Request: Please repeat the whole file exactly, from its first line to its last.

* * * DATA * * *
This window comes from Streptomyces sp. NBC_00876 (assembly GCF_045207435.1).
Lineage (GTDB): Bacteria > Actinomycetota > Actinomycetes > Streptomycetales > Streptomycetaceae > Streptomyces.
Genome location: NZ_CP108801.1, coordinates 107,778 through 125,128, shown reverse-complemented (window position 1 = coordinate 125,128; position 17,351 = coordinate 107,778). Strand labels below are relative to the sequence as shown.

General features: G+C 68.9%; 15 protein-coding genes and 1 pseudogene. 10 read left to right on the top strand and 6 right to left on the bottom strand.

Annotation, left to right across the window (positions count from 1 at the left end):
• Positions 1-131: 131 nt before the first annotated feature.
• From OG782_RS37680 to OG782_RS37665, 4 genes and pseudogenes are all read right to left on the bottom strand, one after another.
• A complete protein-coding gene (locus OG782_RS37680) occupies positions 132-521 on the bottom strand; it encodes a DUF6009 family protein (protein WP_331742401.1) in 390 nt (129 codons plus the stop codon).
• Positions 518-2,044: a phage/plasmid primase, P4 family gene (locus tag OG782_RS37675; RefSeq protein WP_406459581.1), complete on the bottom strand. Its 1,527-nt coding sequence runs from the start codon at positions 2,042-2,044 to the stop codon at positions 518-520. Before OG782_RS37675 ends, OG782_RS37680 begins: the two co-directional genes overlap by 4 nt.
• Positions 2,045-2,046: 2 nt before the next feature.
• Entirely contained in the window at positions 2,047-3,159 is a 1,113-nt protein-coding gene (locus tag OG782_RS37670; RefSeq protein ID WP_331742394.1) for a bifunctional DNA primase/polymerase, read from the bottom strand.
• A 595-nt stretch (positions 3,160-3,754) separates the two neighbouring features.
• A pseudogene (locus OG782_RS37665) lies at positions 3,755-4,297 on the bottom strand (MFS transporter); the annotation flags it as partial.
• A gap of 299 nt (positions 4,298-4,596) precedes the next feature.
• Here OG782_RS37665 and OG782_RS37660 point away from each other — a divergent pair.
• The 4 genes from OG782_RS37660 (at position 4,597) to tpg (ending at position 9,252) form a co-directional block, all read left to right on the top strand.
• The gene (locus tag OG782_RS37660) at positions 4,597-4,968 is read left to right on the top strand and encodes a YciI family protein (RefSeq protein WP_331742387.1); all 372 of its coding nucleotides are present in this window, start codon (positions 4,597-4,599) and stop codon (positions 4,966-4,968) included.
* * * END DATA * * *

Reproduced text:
This window comes from Streptomyces sp. NBC_00876 (assembly GCF_045207435.1).
Lineage (GTDB): Bacteria > Actinomycetota > Actinomycetes > Streptomycetales > Streptomycetaceae > Streptomyces.
Genome location: NZ_CP108801.1, coordinates 107,778 through 125,128, shown reverse-complemented (window position 1 = coordinate 125,128; position 17,351 = coordinate 107,778). Strand labels below are relative to the sequence as shown.

General features: G+C 68.9%; 15 protein-coding genes and 1 pseudogene. 10 read left to right on the top strand and 6 right to left on the bottom strand.

Annotation, left to right across the window (positions count from 1 at the left end):
• Positions 1-131: 131 nt before the first annotated feature.
• From OG782_RS37680 to OG782_RS37665, 4 genes and pseudogenes are all read right to left on the bottom strand, one after another.
• A complete protein-coding gene (locus OG782_RS37680) occupies positions 132-521 on the bottom strand; it encodes a DUF6009 family protein (protein WP_331742401.1) in 390 nt (129 codons plus the stop codon).
• Positions 518-2,044: a phage/plasmid primase, P4 family gene (locus tag OG782_RS37675; RefSeq protein WP_406459581.1), complete on the bottom strand. Its 1,527-nt coding sequence runs from the start codon at positions 2,042-2,044 to the stop codon at positions 518-520. Before OG782_RS37675 ends, OG782_RS37680 begins: the two co-directional genes overlap by 4 nt.
• Positions 2,045-2,046: 2 nt before the next feature.
• Entirely contained in the window at positions 2,047-3,159 is a 1,113-nt protein-coding gene (locus tag OG782_RS37670; RefSeq protein ID WP_331742394.1) for a bifunctional DNA primase/polymerase, read from the bottom strand.
• A 595-nt stretch (positions 3,160-3,754) separates the two neighbouring features.
• A pseudogene (locus OG782_RS37665) lies at positions 3,755-4,297 on the bottom strand (MFS transporter); the annotation flags it as partial.
• A gap of 299 nt (positions 4,298-4,596) precedes the next feature.
• Here OG782_RS37665 and OG782_RS37660 point away from each other — a divergent pair.
• The 4 genes from OG782_RS37660 (at position 4,597) to tpg (ending at position 9,252) form a co-directional block, all read left to right on the top strand.
• The gene (locus tag OG782_RS37660) at positions 4,597-4,968 is read left to right on the top strand and encodes a YciI family protein (RefSeq protein WP_331742387.1); all 372 of its coding nucleotides are present in this window, start codon (positions 4,597-4,599) and stop codon (positions 4,966-4,968) included.